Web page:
Commonplace books (or commonplaces) are a way to compile knowledge, usually by writing information into books. They have been kept from antiquity, and were kept particularly during the Renaissance and in the nineteenth century. Such books are essentially scrapbooks filled with items of every kind: recipes, quotes, letters, poems, tables of weights and measures, proverbs, prayers, legal formulas. Commonplaces are used by readers, writers, students, and scholars as an aid for remembering useful concepts or facts. Each one is unique to its creator’s particular interests but they almost always include passages found in other texts, sometimes accompanied by the compiler’s responses. They became significant in Early Modern Europe.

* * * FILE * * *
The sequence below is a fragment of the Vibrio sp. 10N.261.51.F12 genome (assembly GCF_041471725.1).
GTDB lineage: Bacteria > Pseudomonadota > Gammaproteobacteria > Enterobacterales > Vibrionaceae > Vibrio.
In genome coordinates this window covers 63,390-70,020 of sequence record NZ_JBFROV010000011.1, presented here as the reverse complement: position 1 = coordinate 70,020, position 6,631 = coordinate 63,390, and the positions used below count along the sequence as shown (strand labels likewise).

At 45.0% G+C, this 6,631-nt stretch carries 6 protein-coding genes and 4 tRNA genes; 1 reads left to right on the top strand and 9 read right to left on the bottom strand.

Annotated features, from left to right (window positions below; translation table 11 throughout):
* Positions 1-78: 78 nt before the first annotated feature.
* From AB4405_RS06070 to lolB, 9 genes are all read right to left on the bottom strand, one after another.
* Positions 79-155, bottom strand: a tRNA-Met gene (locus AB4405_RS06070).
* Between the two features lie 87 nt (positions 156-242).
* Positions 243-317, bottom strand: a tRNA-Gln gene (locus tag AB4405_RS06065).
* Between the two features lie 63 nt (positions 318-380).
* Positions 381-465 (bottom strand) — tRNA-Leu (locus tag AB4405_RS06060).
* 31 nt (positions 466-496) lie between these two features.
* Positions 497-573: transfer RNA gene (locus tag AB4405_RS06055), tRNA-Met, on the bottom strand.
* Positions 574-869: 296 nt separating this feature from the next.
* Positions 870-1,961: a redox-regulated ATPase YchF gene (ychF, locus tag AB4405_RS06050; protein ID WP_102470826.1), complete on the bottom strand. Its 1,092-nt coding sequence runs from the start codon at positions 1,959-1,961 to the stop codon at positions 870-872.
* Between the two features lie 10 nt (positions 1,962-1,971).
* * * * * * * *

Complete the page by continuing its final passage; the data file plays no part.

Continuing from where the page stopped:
Wikipedia extract on Commonplace books.
As soon as I heard about the idea of a commonplace I was immediately interested and wanted to start keeping one myself. But then I soon realised – my website is kind of on the way to becoming what I would call my own commonplace. I tend to write about a bunch of things that interest me, and had even begun saving quotes from the few books I read.
Not only will this give me a new angle at which to come at mt personal site from, I think it will even aid in ridding me of the occasional writer’s block, whatever that is. If I start writing little and often – some personal notes and some posts – it can only do good things for my writing habits. :)
How and why to keep a commonplace book – Ryan Holiday.
Everyone Should Keep A Commonplace Book: Great Tips From People Who Do.